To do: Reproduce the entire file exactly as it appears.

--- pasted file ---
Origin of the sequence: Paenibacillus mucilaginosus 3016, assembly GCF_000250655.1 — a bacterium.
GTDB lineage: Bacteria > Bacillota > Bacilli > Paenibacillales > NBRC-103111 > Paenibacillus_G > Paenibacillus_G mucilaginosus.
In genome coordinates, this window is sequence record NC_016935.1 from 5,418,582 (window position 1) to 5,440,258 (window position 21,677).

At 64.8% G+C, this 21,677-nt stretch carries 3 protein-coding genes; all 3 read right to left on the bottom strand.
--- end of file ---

Origin of the sequence: Paenibacillus mucilaginosus 3016, assembly GCF_000250655.1 — a bacterium.
GTDB lineage: Bacteria > Bacillota > Bacilli > Paenibacillales > NBRC-103111 > Paenibacillus_G > Paenibacillus_G mucilaginosus.
In genome coordinates, this window is sequence record NC_016935.1 from 5,418,582 (window position 1) to 5,440,258 (window position 21,677).

At 64.8% G+C, this 21,677-nt stretch carries 3 protein-coding genes; all 3 read right to left on the bottom strand.